Shit happens. That’s why humans are social creatures. We live in communities and build families so we can support one another. Lend help, lift each other up, and stand behind others so they can accomplish, succeed, and overcome all that life throws in the way. Trashing parents for something purely accidental, no matter how tragic the event actually was, just proves how far we have come away from our humanity, the very thing defining us above all other species. We are receding back towards the ways of our not-so distant cousins – those same overly territorial gorillas who have no problems killing others of their own kind for not being of the same bloodline. Selling each other out for a moment of superiority is something expected from an animal with no empathy or compassion, not a human being.

It is way beyond time to bring back the village mentality. Stop throwing around blame and looking to judge others for faults and failures we are all equally susceptible to. Unless, of course, we prefer to be apes again – because that is all we are doing when casting stones for the sake of a temporary sense of power – acting like the very animals we cage in the zoo. Might as well just be a gorilla then.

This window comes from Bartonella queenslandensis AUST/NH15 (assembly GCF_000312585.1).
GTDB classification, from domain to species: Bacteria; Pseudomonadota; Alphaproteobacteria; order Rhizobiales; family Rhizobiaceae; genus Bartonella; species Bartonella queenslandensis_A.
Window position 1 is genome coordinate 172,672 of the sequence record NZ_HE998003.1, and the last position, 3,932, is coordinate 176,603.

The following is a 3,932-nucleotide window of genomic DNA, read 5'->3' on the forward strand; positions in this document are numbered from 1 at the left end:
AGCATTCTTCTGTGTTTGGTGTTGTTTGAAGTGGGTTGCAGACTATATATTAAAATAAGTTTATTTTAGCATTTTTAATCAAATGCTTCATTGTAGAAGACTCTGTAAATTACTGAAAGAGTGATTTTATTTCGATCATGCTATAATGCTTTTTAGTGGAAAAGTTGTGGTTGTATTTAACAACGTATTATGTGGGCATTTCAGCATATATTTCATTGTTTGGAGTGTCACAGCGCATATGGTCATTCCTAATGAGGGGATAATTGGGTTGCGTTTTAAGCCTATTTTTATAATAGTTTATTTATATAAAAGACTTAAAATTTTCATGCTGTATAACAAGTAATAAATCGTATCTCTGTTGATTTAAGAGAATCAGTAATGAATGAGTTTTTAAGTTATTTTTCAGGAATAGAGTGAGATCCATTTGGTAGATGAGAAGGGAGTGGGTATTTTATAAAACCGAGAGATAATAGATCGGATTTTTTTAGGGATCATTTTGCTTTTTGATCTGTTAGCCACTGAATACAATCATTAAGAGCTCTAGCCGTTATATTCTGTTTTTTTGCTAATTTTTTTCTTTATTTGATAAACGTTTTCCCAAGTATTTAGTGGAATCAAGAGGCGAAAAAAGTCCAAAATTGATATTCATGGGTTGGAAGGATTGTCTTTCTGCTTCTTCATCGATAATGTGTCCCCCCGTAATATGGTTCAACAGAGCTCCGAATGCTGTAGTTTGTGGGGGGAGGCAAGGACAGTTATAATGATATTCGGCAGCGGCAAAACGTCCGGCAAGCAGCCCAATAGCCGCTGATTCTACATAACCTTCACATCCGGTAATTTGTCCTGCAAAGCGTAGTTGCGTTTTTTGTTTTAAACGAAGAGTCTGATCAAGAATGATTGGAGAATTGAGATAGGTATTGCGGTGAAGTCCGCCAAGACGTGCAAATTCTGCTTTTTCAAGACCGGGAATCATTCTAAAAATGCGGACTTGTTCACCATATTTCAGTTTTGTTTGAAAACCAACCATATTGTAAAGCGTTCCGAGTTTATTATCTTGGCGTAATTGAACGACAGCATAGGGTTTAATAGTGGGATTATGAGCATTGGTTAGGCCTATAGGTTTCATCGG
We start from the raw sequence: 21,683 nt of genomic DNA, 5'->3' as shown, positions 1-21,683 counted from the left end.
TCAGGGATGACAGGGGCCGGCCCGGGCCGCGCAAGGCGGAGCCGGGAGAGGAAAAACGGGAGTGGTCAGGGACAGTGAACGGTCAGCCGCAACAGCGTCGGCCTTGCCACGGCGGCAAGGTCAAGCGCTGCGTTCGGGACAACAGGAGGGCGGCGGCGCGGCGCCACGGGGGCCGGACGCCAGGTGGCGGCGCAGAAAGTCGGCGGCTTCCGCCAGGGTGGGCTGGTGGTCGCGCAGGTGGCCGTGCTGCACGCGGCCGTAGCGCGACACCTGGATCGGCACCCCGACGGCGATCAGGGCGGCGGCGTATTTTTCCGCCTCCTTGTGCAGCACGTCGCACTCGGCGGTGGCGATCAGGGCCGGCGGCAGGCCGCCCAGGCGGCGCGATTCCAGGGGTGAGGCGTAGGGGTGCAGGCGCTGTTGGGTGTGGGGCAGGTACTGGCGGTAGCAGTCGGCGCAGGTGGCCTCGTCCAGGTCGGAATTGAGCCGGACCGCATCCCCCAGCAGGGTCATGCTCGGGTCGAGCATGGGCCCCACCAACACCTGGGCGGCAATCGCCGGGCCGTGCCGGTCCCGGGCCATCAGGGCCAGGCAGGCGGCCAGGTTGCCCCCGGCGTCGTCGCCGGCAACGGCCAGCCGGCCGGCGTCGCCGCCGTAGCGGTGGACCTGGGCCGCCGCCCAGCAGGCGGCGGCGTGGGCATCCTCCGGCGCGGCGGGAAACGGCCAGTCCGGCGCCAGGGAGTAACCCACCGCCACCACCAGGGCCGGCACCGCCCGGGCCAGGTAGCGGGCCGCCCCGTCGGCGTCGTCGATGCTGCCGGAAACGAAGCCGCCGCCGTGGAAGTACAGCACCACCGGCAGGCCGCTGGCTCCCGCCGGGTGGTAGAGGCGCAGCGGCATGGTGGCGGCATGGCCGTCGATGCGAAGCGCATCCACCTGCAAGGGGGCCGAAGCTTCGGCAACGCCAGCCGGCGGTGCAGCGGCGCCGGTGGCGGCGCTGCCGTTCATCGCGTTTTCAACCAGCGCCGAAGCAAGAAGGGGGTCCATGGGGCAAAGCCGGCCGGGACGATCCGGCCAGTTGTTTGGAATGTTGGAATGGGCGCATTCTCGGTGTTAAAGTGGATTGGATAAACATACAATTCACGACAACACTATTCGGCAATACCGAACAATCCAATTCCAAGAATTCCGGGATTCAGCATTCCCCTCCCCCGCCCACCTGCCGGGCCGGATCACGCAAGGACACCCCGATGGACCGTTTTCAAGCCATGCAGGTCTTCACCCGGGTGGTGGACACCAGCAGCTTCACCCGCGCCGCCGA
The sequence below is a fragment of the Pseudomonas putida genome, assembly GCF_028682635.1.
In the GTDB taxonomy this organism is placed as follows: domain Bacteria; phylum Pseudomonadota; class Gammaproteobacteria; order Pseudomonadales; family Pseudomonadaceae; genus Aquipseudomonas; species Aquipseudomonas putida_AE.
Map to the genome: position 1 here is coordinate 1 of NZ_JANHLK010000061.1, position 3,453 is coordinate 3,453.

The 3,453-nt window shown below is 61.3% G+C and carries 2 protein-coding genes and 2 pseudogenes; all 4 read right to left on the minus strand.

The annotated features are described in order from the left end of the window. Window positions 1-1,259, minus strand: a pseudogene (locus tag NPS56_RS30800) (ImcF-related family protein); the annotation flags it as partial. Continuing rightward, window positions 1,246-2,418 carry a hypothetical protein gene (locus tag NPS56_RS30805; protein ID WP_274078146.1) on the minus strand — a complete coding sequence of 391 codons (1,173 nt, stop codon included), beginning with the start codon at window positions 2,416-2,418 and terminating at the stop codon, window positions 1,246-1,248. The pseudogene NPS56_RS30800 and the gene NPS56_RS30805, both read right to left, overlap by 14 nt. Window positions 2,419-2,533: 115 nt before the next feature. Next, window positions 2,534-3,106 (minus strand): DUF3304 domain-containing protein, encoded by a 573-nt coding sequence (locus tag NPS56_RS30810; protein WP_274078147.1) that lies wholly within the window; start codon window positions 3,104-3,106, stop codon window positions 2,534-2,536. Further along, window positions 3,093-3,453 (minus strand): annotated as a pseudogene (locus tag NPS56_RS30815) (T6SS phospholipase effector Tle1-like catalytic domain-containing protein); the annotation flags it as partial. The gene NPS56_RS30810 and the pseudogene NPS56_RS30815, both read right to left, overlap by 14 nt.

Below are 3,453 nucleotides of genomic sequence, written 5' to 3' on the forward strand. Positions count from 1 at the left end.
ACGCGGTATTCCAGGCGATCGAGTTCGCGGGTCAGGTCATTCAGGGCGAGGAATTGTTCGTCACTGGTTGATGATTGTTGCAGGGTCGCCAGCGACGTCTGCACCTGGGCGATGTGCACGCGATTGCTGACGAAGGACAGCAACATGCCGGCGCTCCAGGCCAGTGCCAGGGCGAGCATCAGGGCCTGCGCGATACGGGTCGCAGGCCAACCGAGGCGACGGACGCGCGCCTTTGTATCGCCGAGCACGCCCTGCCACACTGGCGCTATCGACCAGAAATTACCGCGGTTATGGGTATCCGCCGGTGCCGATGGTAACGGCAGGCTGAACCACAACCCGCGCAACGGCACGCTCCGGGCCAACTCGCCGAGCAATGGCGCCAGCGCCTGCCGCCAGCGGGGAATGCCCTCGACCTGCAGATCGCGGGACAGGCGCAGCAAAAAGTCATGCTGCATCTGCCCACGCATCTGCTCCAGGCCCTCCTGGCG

Resenting Motherhood

 

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I don’t want to be a mom anymore. I’m done. My nerves are shot, my fuses are short-circuiting, and my brain has backfired on cold, stale coffee for the very last time. The lone spark plug of sanity keeping me out of the loony bin has finally fizzled out. The mounting pressure has become too much for me to bear another tantrum-filled moment of motherhood. This mom is burnt the fuck out.